Texas Dog Bite Fatality Rate The Highest In The Nation
A shocking dog bite case recently made national news and has reignited public debate about the subject of animal attacks. The frightening attack took place in Grimes, Iowa, and resulted in a woman having her nose bitten off by an out-of-control dog. The incident only ended after Caren Henry’s husband, Laine, began fighting the dog, actually biting it on the nose in order to get it to let go of his wife. The victim faces myriad painful cosmetic surgeries that will harvest cartilage from other parts of her body to rebuild a functioning nose for her.
This case is a unique and extreme one, obviously, but it is becoming a rallying cry for dog safety advocates in Texas and around the country. Texas’ dog bite prevention organizations are focusing on both the gruesome nature of the Henry attack as well as a recent report showing that Texas has one of the highest fatal dog bite rates in the nation as the impetus for a renewed fight to toughen Texas dog bite laws.
Shocking dog bite statistics
A survey of dog bites around the country shows that Texas has been the site of 34 animal attack fatalities between January of 2005 and February of 2013. Sadly, children under the age of 11 are the most frequent victims of deadly dog bites, representing a whopping 68 percent of the fatal cases. Children are often attacked by animals due to a combination of their inquisitive nature, their small stature and their slow reaction times. The elderly are also commonly bitten, mostly due to their inability to flee quickly.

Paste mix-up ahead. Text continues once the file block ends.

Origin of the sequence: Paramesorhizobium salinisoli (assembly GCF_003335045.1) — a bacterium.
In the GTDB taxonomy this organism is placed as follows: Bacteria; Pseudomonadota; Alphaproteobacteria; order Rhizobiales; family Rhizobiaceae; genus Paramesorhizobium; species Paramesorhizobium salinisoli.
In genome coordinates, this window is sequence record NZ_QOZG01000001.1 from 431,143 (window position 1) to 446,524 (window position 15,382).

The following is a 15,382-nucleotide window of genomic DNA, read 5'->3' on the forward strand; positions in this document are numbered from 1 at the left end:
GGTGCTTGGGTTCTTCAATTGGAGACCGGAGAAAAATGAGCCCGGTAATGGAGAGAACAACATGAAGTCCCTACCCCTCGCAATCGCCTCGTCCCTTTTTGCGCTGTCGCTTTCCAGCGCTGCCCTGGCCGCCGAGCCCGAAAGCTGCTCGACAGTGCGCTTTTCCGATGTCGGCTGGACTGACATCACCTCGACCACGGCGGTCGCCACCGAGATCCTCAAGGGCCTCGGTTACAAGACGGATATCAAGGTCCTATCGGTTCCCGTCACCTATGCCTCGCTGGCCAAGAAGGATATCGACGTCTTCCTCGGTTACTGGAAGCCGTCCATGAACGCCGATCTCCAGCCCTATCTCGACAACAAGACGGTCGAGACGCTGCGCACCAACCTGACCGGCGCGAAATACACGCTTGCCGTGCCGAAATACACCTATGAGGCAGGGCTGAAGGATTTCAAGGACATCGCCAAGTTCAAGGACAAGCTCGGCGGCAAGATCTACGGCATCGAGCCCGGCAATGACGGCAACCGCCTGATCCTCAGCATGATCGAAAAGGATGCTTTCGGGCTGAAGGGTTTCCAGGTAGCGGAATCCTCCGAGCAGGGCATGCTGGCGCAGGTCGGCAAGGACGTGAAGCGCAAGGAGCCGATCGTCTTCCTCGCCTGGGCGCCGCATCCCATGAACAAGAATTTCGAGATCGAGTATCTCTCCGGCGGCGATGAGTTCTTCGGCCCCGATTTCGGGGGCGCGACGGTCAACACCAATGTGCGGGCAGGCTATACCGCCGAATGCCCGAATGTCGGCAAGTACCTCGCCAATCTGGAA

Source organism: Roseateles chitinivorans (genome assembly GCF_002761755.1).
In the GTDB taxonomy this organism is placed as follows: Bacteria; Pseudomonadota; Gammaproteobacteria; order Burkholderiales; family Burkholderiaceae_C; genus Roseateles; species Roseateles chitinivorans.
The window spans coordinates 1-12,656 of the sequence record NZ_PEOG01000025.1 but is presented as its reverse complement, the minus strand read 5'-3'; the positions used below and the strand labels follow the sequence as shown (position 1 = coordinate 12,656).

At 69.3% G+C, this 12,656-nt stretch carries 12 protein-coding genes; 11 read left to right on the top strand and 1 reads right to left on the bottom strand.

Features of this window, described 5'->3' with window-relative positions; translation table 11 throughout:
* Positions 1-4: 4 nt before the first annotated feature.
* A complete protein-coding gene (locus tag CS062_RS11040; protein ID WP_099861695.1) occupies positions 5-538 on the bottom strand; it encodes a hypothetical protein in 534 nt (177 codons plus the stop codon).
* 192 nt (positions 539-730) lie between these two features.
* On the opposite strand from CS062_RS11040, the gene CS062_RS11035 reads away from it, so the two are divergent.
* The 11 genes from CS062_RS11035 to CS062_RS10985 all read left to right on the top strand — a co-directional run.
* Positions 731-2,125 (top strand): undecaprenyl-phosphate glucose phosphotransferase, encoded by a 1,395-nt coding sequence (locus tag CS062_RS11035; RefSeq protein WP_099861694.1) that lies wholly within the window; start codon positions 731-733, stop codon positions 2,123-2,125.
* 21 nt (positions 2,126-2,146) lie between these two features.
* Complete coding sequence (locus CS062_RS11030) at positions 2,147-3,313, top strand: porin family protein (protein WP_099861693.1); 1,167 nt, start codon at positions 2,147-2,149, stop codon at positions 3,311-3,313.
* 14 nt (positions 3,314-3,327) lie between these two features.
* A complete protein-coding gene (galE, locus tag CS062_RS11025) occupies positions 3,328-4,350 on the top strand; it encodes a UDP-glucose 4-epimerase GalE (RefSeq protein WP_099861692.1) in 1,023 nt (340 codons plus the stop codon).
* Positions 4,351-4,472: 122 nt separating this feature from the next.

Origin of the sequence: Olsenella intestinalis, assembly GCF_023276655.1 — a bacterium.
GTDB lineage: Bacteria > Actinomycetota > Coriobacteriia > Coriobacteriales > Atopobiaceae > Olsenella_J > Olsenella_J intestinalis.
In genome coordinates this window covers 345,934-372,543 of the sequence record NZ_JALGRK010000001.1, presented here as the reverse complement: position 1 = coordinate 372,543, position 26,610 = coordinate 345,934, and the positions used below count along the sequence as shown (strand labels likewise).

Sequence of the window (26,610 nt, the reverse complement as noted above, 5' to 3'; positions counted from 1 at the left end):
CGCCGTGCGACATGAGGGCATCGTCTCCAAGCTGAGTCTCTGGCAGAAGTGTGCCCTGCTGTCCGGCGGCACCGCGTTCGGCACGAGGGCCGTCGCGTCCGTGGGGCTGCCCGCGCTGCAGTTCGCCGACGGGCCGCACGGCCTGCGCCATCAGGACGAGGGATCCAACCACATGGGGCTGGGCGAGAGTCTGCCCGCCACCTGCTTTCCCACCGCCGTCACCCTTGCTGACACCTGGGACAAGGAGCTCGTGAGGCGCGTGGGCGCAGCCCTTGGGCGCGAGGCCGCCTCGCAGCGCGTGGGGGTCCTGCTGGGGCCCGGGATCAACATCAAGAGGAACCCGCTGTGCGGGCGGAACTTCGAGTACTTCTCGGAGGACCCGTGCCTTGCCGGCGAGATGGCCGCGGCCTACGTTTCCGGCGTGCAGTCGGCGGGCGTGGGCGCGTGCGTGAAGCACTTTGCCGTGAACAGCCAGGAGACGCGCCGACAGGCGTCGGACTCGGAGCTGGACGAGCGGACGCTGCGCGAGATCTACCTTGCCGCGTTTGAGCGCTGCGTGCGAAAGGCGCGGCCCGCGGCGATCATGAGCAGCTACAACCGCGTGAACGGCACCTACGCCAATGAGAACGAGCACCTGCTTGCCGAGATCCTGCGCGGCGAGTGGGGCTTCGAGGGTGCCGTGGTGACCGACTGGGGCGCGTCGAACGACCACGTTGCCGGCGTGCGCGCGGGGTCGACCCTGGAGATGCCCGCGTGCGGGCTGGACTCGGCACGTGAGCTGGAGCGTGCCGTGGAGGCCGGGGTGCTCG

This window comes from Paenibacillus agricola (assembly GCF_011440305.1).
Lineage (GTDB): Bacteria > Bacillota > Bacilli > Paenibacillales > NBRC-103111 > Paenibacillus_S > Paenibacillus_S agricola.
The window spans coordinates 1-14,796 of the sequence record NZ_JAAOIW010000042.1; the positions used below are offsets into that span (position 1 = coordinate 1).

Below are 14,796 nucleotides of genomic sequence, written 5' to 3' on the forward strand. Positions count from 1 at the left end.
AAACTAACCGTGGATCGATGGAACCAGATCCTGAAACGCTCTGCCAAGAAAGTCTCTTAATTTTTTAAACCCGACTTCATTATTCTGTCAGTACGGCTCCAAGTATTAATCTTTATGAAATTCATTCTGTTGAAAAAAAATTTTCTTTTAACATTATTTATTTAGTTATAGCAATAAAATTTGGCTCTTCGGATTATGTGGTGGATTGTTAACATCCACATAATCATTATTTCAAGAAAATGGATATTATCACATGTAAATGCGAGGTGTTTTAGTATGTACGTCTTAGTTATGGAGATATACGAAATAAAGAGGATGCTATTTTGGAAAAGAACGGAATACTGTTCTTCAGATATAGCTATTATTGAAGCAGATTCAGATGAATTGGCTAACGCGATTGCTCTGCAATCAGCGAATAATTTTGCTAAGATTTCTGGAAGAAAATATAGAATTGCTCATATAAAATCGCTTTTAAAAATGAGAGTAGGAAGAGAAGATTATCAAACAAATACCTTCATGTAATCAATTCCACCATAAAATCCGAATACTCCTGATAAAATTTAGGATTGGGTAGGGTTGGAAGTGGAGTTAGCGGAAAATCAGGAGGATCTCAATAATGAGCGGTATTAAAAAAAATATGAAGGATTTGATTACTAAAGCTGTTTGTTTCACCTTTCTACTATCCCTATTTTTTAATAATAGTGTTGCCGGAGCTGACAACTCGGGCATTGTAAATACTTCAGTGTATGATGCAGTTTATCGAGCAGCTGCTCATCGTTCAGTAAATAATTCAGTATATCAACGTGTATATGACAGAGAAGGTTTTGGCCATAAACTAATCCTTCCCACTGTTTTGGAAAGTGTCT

The federal Centers for Disease Control report that nearly 4.5 million dog bites occur around the country annually, nearly one million of which result in treatable injuries. Texas, with its high rate of traditionally dangerous breeds (like pit bulls and rottweilers), concentration of multiple-dog homes, large number of chained animals and a history of dog fighting, particularly in rural areas, has one of the highest animal attack rates in the country.
Shortcomings in Texas’ dog bite laws
Despite being one of the most "active" dog bite states, Texas law makes it difficult for those bitten and injured by domestic animals to recover adequate compensation. This is partly due to two distinct factors:
- Texas law essentially gives dogs "one free bite" – the law only holds dog owners accountable for the actions of their pets if the dog has previously bitten someone (or put someone in fear of a bite because of aggressive behavior) and the owner knew about the prior incident/behavior
- Texas state law prohibits local governments from establishing breed-specific regulations, thus not taking into account the "dangerous" reputation that several dog breeds have or the fact that a small number of breeds account for a grossly disproportionate amount of animal attacks in the state
There have been recent attempts to make the laws governing dog bites tougher, most notably the passage of "Lillian’s Law," named after Lillian Stiles, who was killed by a group of her neighbor’s dogs while mowing her lawn. This law doesn’t, however, close all the loopholes that can prevent a dog owner from being held accountable for their animal’s actions.
Have you or a loved one been bitten by a dog? Did you tragically lose a loved one in an animal attack? If so, you probably have questions and concerns. Speak with an experienced personal injury attorney in your area to learn more about your legal rights and options you may have for holding the parties responsible accountable.